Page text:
Moment Momentous is a column which identifies and harps on about an instant where something transforms into magnificence.
For the first of these columns I wanted to pick a particular moment that felt utterly formidable, something truly titanic. With Melvins there is no shortage of these to choose from.
I may well gush about alternate examples of their exquisite, often-blissfully-maddening ferocity another time. For now I’m focusing in on A History of Bad Men, from their 2006 album A Senile Animal.
As soon as I heard it I felt like I had drank the very tears of Jesus himself – prone to downing a quarter-bottle of whisky before taking to the streets to mumble to terrified passing grannies about its brilliance. In the years since it has made an arguably even greater mark thanks to being placed in films and TV shows by canny music supervisors.
Perhaps most notably it was used in episode four of the first season of True Detective – remember those halcyon days when the show couldn’t be mentioned in public without a hushed reverence taking grip amongst everyone within a five-mile radius? – as Rust Cohle went undercover (again) to ingratiate himself into a biker gang, in a flashback sequence which ultimately led to the show’s best known and most spectacular scene.
Anyway, before we get sidelined talking about that – or the pretty inconsequential detail that A History of Bad Men didn’t exist until a decade or so after the that flashback sequence was supposed to take place – let’s return to the song itself.
Not only does the track begin by unleashing two of the most thunderously heavy drummers you could ever hope to enlist in a rock band, it then throws into the mix the sort of distorted bass riff which feels like it has been hewn out of granite by Norse gods. Even at this stage, just 30 seconds in, it feels like you’re at risk of leveling continents by turning the volume up. (It also feels like it would be 100% worth it.)
At this time the main Melvins members Buzz Osborne (vocals/guitars) and Dale Crover (vocals/drums) had recruited into their ranks the rhythm section of Big Business (bassist/vocalist Jared Warren and drummer Coady Willis), a band who themselves are especially adept at sounding ridiculously colossal.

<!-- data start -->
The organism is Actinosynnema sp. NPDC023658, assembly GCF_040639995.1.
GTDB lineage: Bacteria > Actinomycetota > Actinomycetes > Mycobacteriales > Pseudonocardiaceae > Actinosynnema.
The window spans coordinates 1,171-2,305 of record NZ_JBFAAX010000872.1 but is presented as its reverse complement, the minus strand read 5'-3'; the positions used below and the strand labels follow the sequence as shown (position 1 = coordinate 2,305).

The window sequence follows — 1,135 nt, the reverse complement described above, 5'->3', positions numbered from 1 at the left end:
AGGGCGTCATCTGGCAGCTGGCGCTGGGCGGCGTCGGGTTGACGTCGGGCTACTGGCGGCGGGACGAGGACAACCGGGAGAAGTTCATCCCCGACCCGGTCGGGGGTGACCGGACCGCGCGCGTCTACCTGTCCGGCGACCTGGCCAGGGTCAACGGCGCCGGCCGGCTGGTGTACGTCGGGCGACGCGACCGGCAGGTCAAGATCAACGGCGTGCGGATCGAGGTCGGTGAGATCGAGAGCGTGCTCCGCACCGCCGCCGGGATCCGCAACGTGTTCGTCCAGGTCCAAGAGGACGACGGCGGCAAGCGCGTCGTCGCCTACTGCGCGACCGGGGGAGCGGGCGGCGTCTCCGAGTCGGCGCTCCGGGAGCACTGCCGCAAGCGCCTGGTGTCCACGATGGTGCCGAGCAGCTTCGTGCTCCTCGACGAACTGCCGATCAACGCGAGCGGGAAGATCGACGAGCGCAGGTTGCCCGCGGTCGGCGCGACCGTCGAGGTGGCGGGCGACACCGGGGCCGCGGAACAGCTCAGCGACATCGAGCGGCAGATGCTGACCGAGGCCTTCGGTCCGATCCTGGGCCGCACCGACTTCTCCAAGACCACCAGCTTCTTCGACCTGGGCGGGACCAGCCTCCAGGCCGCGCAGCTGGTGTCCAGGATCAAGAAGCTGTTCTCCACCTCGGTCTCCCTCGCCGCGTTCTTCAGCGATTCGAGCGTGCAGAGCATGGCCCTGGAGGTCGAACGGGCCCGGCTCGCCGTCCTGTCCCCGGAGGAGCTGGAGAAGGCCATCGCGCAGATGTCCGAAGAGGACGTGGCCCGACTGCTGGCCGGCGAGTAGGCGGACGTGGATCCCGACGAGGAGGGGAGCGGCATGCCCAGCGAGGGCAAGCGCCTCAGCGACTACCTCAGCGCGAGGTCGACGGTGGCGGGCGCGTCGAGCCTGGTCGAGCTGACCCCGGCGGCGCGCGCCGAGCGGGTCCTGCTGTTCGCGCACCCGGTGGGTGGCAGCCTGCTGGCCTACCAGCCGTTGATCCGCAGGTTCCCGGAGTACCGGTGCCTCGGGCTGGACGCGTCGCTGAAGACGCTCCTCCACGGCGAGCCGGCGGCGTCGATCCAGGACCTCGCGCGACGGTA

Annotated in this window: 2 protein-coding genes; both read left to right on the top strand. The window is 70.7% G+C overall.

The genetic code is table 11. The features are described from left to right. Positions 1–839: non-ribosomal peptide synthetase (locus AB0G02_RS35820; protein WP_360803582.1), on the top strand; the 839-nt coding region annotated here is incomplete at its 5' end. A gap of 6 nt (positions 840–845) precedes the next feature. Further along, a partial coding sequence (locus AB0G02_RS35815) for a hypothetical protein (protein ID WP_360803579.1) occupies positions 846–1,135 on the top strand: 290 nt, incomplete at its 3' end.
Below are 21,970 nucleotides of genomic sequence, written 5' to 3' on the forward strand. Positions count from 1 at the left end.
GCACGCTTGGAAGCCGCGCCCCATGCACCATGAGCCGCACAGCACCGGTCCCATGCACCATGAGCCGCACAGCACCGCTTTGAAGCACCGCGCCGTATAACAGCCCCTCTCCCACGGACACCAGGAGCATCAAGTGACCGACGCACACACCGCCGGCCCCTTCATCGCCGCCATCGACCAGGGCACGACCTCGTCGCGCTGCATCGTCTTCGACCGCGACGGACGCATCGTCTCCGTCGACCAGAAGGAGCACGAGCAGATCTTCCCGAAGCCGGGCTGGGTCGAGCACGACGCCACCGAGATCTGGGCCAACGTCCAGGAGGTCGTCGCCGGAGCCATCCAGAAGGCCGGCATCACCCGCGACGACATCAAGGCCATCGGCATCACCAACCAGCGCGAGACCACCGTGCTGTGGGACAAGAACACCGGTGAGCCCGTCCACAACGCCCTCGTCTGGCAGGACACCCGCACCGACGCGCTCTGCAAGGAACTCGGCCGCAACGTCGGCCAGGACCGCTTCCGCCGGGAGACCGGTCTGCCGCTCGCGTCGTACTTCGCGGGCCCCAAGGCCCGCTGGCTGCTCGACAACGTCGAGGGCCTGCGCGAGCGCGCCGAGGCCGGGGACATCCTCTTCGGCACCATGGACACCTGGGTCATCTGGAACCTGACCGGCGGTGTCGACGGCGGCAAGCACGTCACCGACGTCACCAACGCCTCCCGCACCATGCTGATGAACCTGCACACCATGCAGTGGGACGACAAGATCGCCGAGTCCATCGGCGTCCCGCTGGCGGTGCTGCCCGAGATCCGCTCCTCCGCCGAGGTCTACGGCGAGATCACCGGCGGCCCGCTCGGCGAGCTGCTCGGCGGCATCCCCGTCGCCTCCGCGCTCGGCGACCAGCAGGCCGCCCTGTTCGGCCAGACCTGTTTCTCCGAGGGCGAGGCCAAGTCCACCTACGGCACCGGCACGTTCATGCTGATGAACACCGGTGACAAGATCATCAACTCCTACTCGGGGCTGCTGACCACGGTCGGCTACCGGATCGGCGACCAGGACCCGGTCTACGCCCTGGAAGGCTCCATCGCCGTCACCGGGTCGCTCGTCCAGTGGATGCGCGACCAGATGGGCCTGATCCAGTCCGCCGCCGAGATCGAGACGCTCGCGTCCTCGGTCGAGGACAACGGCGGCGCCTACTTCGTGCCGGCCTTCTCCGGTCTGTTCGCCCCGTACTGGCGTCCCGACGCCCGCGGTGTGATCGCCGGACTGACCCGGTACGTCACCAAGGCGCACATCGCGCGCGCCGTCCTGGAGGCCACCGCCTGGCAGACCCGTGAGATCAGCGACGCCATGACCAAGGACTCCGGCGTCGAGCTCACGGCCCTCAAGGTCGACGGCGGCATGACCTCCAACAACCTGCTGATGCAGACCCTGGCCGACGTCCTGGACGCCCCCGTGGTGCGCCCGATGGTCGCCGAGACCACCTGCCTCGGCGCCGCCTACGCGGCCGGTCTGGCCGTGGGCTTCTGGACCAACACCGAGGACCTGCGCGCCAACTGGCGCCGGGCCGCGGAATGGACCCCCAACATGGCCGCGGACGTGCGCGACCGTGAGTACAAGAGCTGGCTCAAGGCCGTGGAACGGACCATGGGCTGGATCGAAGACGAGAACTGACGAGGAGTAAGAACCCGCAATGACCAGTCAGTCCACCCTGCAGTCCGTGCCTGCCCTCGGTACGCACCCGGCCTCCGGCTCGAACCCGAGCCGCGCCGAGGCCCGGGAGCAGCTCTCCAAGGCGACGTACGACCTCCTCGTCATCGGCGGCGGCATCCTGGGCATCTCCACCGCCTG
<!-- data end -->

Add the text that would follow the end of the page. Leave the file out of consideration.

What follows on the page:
The mathematics for this team-up were roughly as follows:
What I love about A History of Bad Men is that it feels like all of the constituent elements locking into place: Crover and Willis toying with each other before Warren crashes in and they lock into a relentless groove, one heavy enough that Osborne has to first carve a space for his guitar before he can launch into a snarling, leering doubled-tracked solo which lurches into the first verse – the whole song then seeming to tighten around your neck, coiling to centre on the demonic harmonies of Osborne and Warren.
Constantly building, the song seems to be searching desperately for a release, and – as it approaches the 2:54 mark – the repeating chorus refrain soars into the ether, the drums slow and almost seem to break down, and only at that moment do the band allow themselves to sink back into the blistering main bass riff. The effect is both life-affirmingly orgasmic and supremely threatening. (Best to watch out for the face you make while listening to this in public.)
Though not even halfway through it’s an insurmountable peak; after another verse and chorus the song seems to peter out in utter exhaustion at what has come before. And oh, what has come before: if you were to overthrow an entire planet this is the song you’d want on as its citizens flee in terror.* In short, it’s an outrageously visceral thrillride gleefully conjured up by the four horsemen of the sludge-metal apocalypse, and it’s pretty bloody tremendous.
What else could you possibly want from life?